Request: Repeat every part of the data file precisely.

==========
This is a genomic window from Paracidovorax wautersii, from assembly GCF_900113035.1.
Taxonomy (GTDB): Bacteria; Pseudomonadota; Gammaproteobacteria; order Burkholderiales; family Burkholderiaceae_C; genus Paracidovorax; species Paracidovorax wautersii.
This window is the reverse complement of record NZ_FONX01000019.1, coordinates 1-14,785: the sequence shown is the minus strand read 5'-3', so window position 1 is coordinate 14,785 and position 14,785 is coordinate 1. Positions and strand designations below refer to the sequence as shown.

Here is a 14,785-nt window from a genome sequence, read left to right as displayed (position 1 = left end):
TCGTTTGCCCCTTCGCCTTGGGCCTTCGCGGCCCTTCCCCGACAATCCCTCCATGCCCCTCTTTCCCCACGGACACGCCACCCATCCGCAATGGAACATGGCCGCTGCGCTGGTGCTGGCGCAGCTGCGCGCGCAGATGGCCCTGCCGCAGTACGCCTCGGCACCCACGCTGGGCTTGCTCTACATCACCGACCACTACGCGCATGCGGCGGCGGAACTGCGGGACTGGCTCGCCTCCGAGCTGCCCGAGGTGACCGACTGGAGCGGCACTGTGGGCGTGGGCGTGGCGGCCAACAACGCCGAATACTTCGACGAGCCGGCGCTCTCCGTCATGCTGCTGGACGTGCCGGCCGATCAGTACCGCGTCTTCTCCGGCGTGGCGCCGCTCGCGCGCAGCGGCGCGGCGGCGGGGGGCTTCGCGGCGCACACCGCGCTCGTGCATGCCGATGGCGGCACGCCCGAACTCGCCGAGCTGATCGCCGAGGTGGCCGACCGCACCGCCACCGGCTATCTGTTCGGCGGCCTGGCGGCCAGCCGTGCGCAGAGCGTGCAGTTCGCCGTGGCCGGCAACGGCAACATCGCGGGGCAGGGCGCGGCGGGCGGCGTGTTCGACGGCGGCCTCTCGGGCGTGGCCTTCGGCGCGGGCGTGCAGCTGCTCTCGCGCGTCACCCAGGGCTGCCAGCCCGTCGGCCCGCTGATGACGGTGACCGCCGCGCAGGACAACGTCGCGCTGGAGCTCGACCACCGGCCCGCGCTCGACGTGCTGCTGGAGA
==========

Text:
This is a genomic window from Paracidovorax wautersii, from assembly GCF_900113035.1.
Taxonomy (GTDB): Bacteria; Pseudomonadota; Gammaproteobacteria; order Burkholderiales; family Burkholderiaceae_C; genus Paracidovorax; species Paracidovorax wautersii.
This window is the reverse complement of record NZ_FONX01000019.1, coordinates 1-14,785: the sequence shown is the minus strand read 5'-3', so window position 1 is coordinate 14,785 and position 14,785 is coordinate 1. Positions and strand designations below refer to the sequence as shown.

Here is a 14,785-nt window from a genome sequence, read left to right as displayed (position 1 = left end):
TCGTTTGCCCCTTCGCCTTGGGCCTTCGCGGCCCTTCCCCGACAATCCCTCCATGCCCCTCTTTCCCCACGGACACGCCACCCATCCGCAATGGAACATGGCCGCTGCGCTGGTGCTGGCGCAGCTGCGCGCGCAGATGGCCCTGCCGCAGTACGCCTCGGCACCCACGCTGGGCTTGCTCTACATCACCGACCACTACGCGCATGCGGCGGCGGAACTGCGGGACTGGCTCGCCTCCGAGCTGCCCGAGGTGACCGACTGGAGCGGCACTGTGGGCGTGGGCGTGGCGGCCAACAACGCCGAATACTTCGACGAGCCGGCGCTCTCCGTCATGCTGCTGGACGTGCCGGCCGATCAGTACCGCGTCTTCTCCGGCGTGGCGCCGCTCGCGCGCAGCGGCGCGGCGGCGGGGGGCTTCGCGGCGCACACCGCGCTCGTGCATGCCGATGGCGGCACGCCCGAACTCGCCGAGCTGATCGCCGAGGTGGCCGACCGCACCGCCACCGGCTATCTGTTCGGCGGCCTGGCGGCCAGCCGTGCGCAGAGCGTGCAGTTCGCCGTGGCCGGCAACGGCAACATCGCGGGGCAGGGCGCGGCGGGCGGCGTGTTCGACGGCGGCCTCTCGGGCGTGGCCTTCGGCGCGGGCGTGCAGCTGCTCTCGCGCGTCACCCAGGGCTGCCAGCCCGTCGGCCCGCTGATGACGGTGACCGCCGCGCAGGACAACGTCGCGCTGGAGCTCGACCACCGGCCCGCGCTCGACGTGCTGCTGGAGA